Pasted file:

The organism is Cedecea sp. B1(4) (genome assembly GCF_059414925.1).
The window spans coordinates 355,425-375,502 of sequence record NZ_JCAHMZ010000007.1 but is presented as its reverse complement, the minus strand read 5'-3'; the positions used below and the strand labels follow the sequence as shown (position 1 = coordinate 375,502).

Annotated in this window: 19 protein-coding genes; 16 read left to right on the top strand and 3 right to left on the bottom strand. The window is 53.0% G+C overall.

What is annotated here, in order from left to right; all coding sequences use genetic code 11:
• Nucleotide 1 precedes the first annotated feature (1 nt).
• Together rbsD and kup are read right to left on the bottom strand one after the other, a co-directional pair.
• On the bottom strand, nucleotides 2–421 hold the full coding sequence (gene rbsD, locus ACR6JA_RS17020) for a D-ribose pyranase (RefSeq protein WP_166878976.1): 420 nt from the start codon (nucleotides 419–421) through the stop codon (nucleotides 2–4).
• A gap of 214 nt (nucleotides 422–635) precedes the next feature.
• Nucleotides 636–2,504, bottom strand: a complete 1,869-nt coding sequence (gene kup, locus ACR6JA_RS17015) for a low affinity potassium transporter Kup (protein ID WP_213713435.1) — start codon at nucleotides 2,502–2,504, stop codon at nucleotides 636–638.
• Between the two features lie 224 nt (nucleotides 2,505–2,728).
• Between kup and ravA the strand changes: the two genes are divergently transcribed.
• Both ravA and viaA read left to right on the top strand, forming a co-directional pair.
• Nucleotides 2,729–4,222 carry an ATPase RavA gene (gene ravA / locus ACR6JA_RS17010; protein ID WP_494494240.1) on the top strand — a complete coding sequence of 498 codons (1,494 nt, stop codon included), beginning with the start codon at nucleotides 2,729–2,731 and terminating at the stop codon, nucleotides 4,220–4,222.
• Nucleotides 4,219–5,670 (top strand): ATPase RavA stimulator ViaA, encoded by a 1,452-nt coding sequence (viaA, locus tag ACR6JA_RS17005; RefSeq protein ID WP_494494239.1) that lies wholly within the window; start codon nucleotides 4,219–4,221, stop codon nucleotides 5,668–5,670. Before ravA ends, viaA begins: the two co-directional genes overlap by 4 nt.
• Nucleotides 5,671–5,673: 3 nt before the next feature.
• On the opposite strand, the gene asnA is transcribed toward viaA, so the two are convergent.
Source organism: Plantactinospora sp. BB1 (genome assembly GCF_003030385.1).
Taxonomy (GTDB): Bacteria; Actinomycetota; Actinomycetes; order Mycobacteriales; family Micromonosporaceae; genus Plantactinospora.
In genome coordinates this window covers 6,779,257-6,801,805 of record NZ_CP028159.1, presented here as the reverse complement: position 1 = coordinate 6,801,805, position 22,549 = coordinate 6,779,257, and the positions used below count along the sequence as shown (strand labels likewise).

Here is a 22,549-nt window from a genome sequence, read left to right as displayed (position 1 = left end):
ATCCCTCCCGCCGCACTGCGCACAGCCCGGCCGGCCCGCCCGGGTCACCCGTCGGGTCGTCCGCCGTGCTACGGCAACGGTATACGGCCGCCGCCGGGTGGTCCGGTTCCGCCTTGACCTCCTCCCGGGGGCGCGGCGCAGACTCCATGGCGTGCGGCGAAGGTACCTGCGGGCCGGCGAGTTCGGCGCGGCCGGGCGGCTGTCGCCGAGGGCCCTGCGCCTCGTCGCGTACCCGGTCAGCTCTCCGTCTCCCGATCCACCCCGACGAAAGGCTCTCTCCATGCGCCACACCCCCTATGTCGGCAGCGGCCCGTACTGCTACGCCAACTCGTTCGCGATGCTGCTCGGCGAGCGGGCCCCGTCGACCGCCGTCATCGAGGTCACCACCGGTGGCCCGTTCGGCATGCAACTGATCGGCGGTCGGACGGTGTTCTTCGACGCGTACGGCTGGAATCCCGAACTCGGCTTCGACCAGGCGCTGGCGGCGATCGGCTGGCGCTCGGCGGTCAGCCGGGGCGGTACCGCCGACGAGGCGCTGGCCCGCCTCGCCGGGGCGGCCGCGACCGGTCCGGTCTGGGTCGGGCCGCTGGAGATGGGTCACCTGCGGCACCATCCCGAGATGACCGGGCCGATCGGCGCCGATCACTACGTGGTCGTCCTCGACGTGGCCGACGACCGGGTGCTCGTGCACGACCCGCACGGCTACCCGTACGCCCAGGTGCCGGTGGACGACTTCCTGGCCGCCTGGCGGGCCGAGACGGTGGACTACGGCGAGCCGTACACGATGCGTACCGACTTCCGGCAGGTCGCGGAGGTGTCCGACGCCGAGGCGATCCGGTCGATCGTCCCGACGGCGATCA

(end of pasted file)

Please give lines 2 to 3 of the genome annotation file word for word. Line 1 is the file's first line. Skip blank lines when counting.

The window spans coordinates 355,425-375,502 of sequence record NZ_JCAHMZ010000007.1 but is presented as its reverse complement, the minus strand read 5'-3'; the positions used below and the strand labels follow the sequence as shown (position 1 = coordinate 375,502).

Annotated in this window: 19 protein-coding genes; 16 read left to right on the top strand and 3 right to left on the bottom strand. The window is 53.0% G+C overall.